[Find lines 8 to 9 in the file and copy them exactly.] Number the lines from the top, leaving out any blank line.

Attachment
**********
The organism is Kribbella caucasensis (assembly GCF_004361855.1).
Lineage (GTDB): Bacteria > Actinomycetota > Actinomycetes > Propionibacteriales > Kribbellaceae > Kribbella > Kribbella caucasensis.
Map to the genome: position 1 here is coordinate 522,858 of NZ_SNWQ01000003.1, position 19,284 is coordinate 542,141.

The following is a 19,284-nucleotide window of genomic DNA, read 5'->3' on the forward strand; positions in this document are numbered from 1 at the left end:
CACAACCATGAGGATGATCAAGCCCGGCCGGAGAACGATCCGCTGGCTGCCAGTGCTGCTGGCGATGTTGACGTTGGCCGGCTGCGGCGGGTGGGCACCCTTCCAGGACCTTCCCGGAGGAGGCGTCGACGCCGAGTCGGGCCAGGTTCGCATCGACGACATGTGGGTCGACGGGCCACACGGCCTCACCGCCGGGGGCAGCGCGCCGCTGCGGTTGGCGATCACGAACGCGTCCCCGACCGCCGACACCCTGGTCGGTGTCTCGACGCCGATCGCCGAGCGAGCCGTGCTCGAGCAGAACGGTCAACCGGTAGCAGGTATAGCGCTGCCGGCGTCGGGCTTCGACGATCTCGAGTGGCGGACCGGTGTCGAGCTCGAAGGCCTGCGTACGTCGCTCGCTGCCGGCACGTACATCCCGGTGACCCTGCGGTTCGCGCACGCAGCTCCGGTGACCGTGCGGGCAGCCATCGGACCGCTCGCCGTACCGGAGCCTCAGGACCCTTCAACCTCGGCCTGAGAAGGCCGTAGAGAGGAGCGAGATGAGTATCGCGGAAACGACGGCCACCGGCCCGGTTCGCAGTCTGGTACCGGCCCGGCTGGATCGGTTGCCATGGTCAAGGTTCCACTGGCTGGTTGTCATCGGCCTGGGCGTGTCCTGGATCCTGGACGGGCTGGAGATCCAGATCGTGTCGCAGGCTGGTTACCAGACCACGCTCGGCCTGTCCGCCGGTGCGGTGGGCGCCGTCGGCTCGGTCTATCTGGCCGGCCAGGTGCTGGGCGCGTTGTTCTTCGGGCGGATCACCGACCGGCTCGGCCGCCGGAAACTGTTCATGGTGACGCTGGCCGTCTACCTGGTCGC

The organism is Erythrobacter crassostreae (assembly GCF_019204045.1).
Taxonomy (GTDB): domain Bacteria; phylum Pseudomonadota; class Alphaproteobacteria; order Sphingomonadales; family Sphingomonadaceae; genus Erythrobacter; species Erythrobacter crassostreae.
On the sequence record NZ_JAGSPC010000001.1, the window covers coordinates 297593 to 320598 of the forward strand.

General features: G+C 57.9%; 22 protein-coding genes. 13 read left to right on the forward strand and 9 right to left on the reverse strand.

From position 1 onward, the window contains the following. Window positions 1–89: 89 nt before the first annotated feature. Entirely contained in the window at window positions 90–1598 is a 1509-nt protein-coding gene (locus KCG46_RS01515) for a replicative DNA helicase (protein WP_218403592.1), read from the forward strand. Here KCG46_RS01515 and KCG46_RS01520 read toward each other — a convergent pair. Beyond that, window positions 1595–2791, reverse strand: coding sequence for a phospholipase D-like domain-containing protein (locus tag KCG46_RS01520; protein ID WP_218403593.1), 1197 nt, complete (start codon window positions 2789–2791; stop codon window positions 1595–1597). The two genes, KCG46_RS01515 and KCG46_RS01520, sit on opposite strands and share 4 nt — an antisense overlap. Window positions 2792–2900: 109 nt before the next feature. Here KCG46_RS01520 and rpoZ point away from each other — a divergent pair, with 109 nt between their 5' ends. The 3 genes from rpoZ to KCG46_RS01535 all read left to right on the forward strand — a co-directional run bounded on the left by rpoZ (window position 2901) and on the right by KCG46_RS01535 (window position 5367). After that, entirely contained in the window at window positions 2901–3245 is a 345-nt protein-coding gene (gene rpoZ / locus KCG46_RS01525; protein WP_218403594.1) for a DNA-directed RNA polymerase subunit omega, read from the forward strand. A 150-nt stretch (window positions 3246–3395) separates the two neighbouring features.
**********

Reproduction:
On the sequence record NZ_JAGSPC010000001.1, the window covers coordinates 297593 to 320598 of the forward strand.

General features: G+C 57.9%; 22 protein-coding genes. 13 read left to right on the forward strand and 9 right to left on the reverse strand.